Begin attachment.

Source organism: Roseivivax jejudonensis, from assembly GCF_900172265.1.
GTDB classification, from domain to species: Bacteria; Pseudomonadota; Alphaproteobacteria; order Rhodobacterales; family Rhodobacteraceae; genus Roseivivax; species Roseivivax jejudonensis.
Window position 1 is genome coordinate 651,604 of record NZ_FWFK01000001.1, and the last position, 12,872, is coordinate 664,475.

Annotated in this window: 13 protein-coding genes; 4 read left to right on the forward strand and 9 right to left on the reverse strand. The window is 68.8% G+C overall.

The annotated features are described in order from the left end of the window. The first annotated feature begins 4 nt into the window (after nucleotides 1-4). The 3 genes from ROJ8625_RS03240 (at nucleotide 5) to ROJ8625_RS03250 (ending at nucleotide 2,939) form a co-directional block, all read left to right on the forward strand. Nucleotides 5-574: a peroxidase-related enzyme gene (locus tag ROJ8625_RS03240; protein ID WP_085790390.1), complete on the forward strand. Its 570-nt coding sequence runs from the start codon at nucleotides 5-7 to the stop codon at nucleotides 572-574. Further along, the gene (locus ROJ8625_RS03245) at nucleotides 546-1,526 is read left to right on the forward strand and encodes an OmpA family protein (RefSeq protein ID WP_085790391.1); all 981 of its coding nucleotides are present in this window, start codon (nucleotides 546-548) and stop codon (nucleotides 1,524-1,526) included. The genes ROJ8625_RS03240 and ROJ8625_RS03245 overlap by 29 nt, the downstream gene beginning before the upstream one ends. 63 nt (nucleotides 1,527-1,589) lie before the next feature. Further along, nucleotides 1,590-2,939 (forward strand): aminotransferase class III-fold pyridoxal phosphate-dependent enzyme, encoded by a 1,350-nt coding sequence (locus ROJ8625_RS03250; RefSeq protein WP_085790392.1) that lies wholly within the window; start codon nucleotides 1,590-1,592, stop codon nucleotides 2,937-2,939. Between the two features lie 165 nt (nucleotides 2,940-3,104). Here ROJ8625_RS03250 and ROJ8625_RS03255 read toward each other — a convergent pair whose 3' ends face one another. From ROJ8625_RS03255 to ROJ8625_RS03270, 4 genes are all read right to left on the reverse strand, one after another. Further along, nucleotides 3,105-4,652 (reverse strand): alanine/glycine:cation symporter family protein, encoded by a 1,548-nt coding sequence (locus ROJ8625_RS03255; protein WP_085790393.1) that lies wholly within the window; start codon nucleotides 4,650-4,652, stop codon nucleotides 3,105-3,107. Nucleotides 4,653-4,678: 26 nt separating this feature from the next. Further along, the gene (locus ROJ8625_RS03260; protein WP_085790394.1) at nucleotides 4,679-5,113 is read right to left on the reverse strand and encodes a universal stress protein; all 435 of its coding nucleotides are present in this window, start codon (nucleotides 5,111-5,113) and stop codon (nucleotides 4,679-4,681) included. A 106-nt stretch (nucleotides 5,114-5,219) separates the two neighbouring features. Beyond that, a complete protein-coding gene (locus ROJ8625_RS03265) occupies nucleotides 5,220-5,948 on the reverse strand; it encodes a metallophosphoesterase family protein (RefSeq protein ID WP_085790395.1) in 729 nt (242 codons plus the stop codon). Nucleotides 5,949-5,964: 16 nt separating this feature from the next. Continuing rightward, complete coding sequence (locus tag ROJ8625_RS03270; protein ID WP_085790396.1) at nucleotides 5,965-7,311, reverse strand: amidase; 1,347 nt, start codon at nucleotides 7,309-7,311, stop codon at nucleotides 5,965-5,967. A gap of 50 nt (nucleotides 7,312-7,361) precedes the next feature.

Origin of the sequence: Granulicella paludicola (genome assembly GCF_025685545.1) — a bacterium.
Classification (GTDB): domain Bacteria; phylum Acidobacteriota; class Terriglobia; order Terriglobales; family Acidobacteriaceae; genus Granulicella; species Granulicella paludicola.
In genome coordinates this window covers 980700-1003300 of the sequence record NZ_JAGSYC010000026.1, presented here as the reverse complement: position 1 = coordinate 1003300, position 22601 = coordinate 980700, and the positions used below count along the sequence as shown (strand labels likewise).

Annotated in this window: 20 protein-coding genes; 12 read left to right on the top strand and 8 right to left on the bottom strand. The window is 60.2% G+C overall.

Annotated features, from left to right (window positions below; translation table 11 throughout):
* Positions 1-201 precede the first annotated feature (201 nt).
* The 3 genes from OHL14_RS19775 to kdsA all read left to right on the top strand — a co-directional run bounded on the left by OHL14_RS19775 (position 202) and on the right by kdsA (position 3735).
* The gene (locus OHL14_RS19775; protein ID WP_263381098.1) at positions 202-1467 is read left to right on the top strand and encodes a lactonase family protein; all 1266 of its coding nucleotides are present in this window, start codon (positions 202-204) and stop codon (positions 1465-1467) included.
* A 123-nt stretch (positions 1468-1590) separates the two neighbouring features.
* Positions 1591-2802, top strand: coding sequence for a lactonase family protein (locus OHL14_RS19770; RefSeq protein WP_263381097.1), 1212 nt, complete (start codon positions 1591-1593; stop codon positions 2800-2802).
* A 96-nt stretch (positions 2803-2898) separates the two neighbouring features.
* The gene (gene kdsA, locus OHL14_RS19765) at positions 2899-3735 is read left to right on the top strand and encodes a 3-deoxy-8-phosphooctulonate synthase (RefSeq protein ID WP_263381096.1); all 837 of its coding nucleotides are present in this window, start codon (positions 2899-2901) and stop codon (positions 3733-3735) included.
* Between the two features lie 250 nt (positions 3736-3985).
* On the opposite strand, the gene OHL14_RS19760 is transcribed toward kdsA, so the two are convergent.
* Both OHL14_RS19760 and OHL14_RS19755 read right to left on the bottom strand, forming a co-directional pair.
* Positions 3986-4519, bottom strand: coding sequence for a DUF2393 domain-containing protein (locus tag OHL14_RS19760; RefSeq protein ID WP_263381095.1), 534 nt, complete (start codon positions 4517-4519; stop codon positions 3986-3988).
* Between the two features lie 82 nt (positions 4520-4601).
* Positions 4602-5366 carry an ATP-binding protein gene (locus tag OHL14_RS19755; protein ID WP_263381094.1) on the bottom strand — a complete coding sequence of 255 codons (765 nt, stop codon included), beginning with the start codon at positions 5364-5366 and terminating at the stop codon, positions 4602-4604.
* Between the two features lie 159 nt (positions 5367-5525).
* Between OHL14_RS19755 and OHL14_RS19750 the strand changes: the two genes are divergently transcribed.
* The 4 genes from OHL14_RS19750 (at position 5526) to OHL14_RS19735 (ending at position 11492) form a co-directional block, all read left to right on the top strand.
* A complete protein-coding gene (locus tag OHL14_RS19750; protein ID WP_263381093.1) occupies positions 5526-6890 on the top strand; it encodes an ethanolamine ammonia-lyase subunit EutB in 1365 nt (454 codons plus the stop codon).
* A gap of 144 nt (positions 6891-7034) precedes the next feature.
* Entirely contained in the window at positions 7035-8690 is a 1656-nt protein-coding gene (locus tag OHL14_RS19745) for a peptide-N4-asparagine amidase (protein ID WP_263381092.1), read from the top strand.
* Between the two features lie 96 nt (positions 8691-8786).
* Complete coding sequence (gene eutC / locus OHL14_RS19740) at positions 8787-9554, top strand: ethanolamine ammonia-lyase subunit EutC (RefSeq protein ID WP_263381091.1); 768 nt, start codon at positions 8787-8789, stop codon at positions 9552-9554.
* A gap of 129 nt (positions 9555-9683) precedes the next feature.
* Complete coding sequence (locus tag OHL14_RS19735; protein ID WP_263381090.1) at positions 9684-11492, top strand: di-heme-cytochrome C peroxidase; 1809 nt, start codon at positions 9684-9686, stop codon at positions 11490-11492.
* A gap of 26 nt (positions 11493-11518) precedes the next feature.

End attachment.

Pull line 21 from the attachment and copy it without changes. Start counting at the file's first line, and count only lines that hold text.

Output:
* Positions 3986-4519, bottom strand: coding sequence for a DUF2393 domain-containing protein (locus tag OHL14_RS19760; RefSeq protein ID WP_263381095.1), 534 nt, complete (start codon positions 4517-4519; stop codon positions 3986-3988).